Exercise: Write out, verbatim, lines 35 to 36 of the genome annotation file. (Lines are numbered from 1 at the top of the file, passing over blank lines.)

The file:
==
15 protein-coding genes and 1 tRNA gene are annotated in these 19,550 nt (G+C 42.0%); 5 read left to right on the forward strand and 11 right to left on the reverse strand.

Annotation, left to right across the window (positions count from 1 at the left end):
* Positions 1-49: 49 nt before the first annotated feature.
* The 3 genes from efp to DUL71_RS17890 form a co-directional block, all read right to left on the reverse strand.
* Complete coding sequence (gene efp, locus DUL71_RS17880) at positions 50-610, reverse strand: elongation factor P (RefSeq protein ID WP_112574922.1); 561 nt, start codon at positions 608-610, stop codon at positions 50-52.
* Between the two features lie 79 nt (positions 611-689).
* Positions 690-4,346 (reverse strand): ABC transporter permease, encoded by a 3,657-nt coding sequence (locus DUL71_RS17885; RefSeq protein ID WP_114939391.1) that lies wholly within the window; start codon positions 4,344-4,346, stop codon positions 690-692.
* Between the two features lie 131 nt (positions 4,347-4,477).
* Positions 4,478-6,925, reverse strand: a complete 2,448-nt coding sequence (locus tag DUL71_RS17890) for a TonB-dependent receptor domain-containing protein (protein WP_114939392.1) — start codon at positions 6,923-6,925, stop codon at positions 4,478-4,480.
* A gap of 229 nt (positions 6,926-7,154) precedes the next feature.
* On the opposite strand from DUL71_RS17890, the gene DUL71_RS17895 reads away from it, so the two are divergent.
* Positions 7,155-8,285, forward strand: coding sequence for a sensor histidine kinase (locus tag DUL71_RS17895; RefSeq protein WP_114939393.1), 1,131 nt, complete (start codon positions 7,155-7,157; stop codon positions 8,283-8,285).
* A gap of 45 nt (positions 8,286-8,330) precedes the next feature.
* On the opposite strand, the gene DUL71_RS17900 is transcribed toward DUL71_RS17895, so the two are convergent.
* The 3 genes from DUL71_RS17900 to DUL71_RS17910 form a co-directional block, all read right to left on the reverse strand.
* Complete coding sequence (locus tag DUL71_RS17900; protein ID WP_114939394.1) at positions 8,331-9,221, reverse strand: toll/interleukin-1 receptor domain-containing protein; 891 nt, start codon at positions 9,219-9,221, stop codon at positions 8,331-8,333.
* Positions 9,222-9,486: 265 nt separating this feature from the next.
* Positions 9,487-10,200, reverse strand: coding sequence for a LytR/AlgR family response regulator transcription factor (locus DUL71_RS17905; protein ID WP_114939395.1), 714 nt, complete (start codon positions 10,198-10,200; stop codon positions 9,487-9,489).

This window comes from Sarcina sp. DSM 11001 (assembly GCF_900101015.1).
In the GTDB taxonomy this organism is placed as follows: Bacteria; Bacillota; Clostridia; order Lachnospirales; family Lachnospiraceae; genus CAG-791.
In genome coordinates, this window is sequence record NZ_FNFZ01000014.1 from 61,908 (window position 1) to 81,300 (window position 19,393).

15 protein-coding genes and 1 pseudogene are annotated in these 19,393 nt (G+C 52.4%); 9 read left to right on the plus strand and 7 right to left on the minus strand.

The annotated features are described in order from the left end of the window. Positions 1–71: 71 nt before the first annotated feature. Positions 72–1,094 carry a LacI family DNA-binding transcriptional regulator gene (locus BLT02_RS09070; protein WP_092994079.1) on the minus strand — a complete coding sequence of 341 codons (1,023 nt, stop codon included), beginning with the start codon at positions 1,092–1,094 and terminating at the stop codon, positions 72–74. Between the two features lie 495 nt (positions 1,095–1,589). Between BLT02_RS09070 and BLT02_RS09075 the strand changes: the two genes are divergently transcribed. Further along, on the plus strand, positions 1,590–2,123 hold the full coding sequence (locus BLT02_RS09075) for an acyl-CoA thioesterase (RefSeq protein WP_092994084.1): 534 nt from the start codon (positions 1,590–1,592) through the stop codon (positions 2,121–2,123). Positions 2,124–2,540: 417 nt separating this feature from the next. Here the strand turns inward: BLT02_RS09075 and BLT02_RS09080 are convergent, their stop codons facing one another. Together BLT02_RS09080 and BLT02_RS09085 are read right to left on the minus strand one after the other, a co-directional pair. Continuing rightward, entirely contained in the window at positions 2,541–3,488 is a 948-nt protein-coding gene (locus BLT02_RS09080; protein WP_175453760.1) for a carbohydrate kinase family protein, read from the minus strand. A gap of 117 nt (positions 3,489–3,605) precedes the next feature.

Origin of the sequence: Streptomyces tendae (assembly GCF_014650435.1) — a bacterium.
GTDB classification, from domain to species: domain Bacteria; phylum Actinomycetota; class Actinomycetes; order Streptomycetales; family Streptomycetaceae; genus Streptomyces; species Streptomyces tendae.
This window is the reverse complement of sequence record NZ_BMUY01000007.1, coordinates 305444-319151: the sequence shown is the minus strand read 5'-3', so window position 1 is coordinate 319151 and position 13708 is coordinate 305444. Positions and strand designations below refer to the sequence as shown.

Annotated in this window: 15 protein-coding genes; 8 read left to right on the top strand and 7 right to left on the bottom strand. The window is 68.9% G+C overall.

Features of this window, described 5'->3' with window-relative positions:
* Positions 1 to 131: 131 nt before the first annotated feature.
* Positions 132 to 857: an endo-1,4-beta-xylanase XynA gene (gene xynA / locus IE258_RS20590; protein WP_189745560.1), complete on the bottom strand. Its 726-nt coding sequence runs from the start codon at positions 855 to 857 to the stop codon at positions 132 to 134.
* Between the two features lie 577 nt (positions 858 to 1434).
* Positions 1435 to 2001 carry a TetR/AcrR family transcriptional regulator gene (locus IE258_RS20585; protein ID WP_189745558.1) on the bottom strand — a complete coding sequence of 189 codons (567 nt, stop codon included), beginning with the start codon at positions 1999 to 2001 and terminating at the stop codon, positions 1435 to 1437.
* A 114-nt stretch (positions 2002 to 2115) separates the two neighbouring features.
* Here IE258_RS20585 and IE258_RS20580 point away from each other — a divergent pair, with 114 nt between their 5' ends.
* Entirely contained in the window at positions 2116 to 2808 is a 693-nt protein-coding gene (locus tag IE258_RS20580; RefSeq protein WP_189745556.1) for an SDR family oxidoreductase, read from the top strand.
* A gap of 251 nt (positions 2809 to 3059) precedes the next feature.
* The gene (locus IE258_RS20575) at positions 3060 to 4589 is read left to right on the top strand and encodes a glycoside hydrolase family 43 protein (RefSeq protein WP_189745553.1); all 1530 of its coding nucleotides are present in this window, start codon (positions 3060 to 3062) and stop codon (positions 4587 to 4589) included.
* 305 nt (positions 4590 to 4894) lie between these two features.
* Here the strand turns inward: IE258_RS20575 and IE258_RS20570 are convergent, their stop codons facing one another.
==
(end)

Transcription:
* Entirely contained in the window at positions 2116 to 2808 is a 693-nt protein-coding gene (locus tag IE258_RS20580; RefSeq protein WP_189745556.1) for an SDR family oxidoreductase, read from the top strand.
* A gap of 251 nt (positions 2809 to 3059) precedes the next feature.